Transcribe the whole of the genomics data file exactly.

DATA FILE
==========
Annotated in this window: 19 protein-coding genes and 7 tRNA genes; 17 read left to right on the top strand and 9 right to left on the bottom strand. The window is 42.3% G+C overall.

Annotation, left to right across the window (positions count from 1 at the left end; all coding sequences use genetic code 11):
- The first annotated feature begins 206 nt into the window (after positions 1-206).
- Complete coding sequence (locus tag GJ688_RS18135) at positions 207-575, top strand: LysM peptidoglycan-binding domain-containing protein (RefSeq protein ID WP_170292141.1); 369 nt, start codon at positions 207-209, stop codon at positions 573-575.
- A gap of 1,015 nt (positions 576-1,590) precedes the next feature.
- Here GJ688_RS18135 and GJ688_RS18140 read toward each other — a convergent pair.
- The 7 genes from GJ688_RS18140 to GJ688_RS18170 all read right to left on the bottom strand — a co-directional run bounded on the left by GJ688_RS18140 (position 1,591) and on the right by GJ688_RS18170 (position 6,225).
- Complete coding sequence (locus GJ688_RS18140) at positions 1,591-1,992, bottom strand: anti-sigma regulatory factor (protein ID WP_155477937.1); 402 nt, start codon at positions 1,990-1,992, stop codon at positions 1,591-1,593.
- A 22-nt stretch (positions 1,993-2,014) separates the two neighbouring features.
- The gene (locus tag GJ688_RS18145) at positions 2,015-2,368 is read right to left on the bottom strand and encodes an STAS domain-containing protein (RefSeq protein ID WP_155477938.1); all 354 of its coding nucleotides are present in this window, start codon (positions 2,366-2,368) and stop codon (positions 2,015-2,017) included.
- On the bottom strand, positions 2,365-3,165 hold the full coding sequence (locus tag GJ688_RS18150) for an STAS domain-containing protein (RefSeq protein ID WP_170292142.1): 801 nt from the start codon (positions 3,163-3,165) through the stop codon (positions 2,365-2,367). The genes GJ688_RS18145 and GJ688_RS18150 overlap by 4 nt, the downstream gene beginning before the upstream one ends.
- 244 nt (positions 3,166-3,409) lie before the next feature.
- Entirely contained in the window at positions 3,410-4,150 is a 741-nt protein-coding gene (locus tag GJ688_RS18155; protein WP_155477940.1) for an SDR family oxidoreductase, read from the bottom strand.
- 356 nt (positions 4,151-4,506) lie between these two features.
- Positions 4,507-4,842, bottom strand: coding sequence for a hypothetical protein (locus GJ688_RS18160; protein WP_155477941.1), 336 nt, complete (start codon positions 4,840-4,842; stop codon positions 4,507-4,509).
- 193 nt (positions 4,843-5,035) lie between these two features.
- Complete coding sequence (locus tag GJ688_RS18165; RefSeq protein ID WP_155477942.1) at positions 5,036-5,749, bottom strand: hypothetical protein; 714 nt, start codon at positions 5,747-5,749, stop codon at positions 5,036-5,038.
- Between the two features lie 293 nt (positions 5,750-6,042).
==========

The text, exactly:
Annotated in this window: 19 protein-coding genes and 7 tRNA genes; 17 read left to right on the top strand and 9 right to left on the bottom strand. The window is 42.3% G+C overall.

Annotation, left to right across the window (positions count from 1 at the left end; all coding sequences use genetic code 11):
- The first annotated feature begins 206 nt into the window (after positions 1-206).
- Complete coding sequence (locus tag GJ688_RS18135) at positions 207-575, top strand: LysM peptidoglycan-binding domain-containing protein (RefSeq protein ID WP_170292141.1); 369 nt, start codon at positions 207-209, stop codon at positions 573-575.
- A gap of 1,015 nt (positions 576-1,590) precedes the next feature.
- Here GJ688_RS18135 and GJ688_RS18140 read toward each other — a convergent pair.
- The 7 genes from GJ688_RS18140 to GJ688_RS18170 all read right to left on the bottom strand — a co-directional run bounded on the left by GJ688_RS18140 (position 1,591) and on the right by GJ688_RS18170 (position 6,225).
- Complete coding sequence (locus GJ688_RS18140) at positions 1,591-1,992, bottom strand: anti-sigma regulatory factor (protein ID WP_155477937.1); 402 nt, start codon at positions 1,990-1,992, stop codon at positions 1,591-1,593.
- A 22-nt stretch (positions 1,993-2,014) separates the two neighbouring features.
- The gene (locus tag GJ688_RS18145) at positions 2,015-2,368 is read right to left on the bottom strand and encodes an STAS domain-containing protein (RefSeq protein ID WP_155477938.1); all 354 of its coding nucleotides are present in this window, start codon (positions 2,366-2,368) and stop codon (positions 2,015-2,017) included.
- On the bottom strand, positions 2,365-3,165 hold the full coding sequence (locus tag GJ688_RS18150) for an STAS domain-containing protein (RefSeq protein ID WP_170292142.1): 801 nt from the start codon (positions 3,163-3,165) through the stop codon (positions 2,365-2,367). The genes GJ688_RS18145 and GJ688_RS18150 overlap by 4 nt, the downstream gene beginning before the upstream one ends.
- 244 nt (positions 3,166-3,409) lie before the next feature.
- Entirely contained in the window at positions 3,410-4,150 is a 741-nt protein-coding gene (locus tag GJ688_RS18155; protein WP_155477940.1) for an SDR family oxidoreductase, read from the bottom strand.
- 356 nt (positions 4,151-4,506) lie between these two features.
- Positions 4,507-4,842, bottom strand: coding sequence for a hypothetical protein (locus GJ688_RS18160; protein WP_155477941.1), 336 nt, complete (start codon positions 4,840-4,842; stop codon positions 4,507-4,509).
- 193 nt (positions 4,843-5,035) lie between these two features.
- Complete coding sequence (locus tag GJ688_RS18165; RefSeq protein ID WP_155477942.1) at positions 5,036-5,749, bottom strand: hypothetical protein; 714 nt, start codon at positions 5,747-5,749, stop codon at positions 5,036-5,038.
- Between the two features lie 293 nt (positions 5,750-6,042).